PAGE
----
Tax attorney and CPA Andrew Gordon tells Yahoo! Finance, “I would expect that there will be a massive increase in audits, a massive increase in criminal investigations based on this information, and more attempts to decrease this tax gap and collect more money from crypto investors.”

There’s still time to correct your crypto tax mistakes, but the longer you wait, the fewer options you’ll have. Our recent blog post explains how Form 1099-DA will lead to unprecedented levels of enforcement action and how cryptocurrency investors can prepare.

How can I comply with IRS crypto regulations?

To comply with IRS cryptocurrency regulations, make sure you report all crypto income on your tax returns each year. This includes activity that may not be reported on Form 1099-DA, including staking income, DeFi income, and trades that occurred through non-custodial brokers.

Check out our in-depth crypto tax guides for more information:

If you haven’t fully reported crypto in the past, you may need to amend prior tax returns. In cases of intentional noncompliance, consider the Voluntary Disclosure Program.

Need help understanding your risks and your best path forward? Reach out to our experienced cryptocurrency tax lawyers today.

What about my crypto trades before 2025?

Crypto trades before 2025 won’t be tracked on Form 1099-DA, but they still need to be reported accurately. “2024 is the most important tax year for crypto investors to be reporting,” Gordon tells CNBC. If you have accurate data for this year, then reporting crypto activity in 2025 will be significantly easier.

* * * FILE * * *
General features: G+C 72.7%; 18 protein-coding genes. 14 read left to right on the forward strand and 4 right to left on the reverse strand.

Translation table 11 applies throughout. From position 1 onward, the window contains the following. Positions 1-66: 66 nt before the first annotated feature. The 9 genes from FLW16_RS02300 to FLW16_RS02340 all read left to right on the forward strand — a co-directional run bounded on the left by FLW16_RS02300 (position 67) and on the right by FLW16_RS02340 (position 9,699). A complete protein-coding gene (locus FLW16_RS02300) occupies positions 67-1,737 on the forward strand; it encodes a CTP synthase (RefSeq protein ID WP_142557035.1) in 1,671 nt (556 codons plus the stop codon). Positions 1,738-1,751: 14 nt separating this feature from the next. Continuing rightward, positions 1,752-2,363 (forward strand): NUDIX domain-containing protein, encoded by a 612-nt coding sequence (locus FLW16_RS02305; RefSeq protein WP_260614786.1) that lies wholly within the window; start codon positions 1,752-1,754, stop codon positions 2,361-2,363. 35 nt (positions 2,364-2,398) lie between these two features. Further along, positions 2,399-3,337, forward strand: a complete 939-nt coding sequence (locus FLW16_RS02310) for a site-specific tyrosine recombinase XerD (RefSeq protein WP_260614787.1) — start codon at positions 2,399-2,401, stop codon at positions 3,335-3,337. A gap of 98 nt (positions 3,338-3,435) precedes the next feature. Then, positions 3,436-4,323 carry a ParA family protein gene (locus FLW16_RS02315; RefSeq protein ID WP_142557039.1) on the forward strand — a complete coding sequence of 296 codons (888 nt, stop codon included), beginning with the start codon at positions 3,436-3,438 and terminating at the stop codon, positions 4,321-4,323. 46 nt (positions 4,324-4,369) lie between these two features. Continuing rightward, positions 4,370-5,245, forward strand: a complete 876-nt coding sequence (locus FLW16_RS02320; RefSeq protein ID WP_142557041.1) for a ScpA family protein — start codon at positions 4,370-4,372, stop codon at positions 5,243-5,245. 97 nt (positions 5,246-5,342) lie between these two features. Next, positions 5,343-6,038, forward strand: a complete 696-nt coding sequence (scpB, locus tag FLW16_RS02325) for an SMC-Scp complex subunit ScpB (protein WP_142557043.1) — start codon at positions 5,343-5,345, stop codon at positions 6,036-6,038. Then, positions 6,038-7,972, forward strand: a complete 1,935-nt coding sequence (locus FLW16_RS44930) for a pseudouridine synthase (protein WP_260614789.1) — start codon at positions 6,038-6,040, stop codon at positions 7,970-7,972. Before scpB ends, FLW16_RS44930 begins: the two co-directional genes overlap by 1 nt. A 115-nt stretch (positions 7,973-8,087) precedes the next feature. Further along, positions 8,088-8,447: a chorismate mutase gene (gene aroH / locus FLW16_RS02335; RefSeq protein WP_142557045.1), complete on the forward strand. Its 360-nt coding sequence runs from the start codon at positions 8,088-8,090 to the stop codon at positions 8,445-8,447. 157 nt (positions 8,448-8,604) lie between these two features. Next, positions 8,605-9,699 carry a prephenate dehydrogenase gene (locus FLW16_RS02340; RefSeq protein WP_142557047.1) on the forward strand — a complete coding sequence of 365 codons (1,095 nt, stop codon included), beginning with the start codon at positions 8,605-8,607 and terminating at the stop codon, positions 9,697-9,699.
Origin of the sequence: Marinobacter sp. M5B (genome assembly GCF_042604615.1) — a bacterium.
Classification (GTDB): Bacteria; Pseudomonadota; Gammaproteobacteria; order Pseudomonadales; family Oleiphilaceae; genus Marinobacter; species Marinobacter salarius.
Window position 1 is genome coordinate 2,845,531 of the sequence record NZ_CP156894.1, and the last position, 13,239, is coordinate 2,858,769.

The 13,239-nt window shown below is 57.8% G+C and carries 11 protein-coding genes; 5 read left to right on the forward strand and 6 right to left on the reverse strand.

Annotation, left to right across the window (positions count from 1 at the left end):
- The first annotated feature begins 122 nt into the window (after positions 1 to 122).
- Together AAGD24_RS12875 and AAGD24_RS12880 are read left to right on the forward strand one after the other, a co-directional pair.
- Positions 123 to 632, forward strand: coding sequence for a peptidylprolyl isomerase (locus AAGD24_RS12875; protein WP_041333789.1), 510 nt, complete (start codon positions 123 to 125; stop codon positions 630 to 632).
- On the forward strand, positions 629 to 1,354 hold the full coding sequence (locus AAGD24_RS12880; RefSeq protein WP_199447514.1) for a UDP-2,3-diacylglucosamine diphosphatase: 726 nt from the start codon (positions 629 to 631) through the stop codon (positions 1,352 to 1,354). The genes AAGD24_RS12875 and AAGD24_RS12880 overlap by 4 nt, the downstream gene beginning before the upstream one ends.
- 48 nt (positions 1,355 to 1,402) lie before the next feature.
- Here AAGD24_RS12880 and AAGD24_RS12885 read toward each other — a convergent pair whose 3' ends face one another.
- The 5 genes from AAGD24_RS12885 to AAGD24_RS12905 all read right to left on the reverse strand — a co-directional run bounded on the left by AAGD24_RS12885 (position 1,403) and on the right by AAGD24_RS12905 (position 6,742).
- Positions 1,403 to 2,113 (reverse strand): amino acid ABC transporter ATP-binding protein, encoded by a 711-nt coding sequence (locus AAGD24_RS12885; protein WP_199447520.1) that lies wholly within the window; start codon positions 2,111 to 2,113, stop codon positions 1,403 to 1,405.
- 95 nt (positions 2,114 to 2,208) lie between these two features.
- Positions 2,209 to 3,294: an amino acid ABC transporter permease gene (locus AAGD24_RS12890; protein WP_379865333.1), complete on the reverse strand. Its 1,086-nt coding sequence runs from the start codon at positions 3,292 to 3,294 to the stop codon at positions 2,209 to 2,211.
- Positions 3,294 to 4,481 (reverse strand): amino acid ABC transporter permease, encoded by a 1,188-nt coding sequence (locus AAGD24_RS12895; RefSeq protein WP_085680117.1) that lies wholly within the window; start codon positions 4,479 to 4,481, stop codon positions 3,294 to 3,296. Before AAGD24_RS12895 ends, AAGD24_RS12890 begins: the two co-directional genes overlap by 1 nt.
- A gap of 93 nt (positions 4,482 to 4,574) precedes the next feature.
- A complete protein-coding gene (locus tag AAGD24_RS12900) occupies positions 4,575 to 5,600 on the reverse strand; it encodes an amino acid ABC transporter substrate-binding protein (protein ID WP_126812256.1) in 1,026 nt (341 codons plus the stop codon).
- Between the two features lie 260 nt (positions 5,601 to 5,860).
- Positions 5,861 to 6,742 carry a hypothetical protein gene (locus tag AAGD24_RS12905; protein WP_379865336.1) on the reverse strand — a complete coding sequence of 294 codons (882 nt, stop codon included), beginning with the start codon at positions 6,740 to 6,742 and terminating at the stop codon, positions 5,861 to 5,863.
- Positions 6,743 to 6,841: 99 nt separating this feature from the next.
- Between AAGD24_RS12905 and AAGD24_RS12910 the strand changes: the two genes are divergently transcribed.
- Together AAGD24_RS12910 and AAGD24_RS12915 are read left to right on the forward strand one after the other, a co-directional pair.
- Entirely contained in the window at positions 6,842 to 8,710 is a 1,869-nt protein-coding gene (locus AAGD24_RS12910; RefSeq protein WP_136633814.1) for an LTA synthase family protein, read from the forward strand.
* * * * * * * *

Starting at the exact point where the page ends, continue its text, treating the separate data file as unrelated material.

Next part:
Taxpayers relying on Form 1099-DA will still face significant challenges when it comes to reporting trades that took place prior to 2025. The cost basis of a digital asset is an essential piece of information for calculating crypto taxes. Yet, in many cases it will be impossible for a digital asset broker to report this information on Form 1099-DA.

Historically, the IRS has only accepted 2 methods for calculating cryptocurrency cost basis: First In First Out (FIFO) or Specific ID. However, to ease the transition into this new regulatory era, the IRS is giving taxpayers a little more flexibility. Revenue Procedure 2024-28 outlines how taxpayers can allocate cost basis for their digital asset holdings under the new regulations.

Pro Tip: Wondering whether you should report your crypto trading activity prior to 2025? Keep in mind that the typical audit window is 3 years, but it can be extended if you have significant amounts of unreported income or if the IRS suspects fraudulent activity.

Need help with your crypto taxes? Call Gordon Law today

Gordon Law has focused on cryptocurrency taxes since 2014. We’ve helped thousands of investors understand their tax obligations, maximize their savings, and avoid IRS problems. With more than 1,500 crypto tax reports under our belts (plus several crypto tax audits), we’re here to guide both investors and brokers through these new regulations.

Don’t wait until the IRS targets you—get in touch today for trusted legal counsel. Let us simplify your crypto taxes so you can build a better future with confidence.